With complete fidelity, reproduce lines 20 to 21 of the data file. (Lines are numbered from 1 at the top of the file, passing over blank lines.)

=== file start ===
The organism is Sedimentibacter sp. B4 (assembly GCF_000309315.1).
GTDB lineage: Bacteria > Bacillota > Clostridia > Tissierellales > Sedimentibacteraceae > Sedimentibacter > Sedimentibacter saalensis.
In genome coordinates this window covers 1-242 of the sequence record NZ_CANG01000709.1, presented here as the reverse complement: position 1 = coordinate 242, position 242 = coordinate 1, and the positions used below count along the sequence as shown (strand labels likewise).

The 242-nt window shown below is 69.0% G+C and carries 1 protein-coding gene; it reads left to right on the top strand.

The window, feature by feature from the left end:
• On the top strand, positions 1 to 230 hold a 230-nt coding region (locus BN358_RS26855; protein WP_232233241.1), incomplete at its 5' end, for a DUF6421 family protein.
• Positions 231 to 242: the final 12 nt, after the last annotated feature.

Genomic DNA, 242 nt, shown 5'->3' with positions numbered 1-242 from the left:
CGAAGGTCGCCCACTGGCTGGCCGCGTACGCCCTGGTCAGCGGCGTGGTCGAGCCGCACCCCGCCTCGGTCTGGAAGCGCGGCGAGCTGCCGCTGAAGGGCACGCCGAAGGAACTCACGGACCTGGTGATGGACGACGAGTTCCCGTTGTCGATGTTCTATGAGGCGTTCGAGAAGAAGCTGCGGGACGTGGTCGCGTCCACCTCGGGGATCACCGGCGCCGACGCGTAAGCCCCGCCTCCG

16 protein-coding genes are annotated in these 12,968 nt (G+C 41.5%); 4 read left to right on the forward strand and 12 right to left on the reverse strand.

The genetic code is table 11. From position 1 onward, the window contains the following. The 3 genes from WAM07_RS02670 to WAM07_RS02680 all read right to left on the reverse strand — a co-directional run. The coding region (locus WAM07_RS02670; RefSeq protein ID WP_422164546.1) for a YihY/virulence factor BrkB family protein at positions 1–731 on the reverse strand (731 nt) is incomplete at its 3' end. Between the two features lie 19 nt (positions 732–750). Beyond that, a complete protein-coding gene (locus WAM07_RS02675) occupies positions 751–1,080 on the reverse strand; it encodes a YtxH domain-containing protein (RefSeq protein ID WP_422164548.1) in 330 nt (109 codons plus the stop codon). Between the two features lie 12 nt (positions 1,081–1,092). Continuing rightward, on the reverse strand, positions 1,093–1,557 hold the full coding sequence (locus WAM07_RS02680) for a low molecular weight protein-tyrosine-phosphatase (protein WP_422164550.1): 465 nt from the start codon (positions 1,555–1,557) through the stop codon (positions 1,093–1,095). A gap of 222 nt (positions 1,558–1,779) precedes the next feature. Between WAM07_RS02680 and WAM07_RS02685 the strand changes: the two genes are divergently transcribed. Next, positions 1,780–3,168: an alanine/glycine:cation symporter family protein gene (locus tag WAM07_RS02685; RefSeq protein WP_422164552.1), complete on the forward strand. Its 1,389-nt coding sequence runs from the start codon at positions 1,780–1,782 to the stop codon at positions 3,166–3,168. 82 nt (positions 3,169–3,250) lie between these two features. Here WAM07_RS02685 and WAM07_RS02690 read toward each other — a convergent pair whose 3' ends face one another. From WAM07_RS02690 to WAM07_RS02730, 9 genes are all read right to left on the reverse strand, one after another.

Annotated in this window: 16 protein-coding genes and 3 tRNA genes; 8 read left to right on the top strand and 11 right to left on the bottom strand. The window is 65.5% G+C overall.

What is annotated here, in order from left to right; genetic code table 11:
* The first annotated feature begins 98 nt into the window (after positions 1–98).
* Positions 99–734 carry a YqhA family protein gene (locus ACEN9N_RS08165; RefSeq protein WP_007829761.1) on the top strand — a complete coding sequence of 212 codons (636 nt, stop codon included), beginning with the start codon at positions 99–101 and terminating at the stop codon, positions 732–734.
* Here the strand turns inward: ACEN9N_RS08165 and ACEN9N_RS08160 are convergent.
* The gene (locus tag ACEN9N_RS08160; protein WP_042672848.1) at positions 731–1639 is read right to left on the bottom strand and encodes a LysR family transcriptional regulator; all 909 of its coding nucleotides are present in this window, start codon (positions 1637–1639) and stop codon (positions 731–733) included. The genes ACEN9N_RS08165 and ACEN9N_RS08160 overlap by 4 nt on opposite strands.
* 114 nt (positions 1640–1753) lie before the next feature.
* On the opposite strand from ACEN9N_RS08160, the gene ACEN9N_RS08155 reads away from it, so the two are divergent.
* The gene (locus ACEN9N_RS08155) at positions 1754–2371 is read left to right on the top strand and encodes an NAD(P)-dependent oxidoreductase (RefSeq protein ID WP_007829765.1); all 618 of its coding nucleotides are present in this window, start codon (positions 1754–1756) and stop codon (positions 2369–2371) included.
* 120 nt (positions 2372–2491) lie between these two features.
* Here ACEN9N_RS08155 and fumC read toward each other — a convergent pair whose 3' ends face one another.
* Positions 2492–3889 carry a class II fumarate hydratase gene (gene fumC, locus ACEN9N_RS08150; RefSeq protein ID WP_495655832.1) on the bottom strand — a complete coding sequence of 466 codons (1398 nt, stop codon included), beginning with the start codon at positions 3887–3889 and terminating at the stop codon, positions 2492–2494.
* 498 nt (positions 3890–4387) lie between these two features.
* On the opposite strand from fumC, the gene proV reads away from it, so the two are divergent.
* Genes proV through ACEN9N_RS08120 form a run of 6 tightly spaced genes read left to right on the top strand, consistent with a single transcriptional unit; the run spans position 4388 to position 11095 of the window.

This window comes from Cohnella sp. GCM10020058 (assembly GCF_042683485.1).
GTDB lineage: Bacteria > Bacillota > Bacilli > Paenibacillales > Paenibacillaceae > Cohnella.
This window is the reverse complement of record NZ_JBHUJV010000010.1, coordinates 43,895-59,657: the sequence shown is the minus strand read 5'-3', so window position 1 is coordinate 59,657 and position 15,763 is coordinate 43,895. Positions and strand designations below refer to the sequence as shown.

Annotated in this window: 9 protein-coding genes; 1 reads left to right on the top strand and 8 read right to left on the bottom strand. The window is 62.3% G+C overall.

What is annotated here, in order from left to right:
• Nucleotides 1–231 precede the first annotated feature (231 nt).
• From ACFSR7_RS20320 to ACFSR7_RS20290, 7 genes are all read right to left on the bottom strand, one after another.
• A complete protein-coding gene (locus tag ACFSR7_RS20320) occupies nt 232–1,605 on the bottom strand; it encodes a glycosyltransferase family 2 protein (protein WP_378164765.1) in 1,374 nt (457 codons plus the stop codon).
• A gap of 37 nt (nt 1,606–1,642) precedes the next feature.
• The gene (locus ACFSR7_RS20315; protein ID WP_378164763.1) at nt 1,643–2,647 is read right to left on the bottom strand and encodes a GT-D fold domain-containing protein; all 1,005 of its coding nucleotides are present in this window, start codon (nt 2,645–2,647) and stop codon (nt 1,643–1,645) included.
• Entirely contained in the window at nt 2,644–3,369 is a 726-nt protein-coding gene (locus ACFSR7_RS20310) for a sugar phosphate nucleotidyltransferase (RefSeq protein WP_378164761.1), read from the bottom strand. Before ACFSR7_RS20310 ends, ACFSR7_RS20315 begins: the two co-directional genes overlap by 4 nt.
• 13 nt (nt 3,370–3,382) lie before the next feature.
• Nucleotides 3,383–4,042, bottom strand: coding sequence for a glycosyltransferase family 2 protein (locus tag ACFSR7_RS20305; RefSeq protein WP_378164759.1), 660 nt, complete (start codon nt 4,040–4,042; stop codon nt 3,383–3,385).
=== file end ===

* The gene (locus ACEN9N_RS08155) at positions 1754–2371 is read left to right on the top strand and encodes an NAD(P)-dependent oxidoreductase (RefSeq protein ID WP_007829765.1); all 618 of its coding nucleotides are present in this window, start codon (positions 1754–1756) and stop codon (positions 2369–2371) included.
* 120 nt (positions 2372–2491) lie between these two features.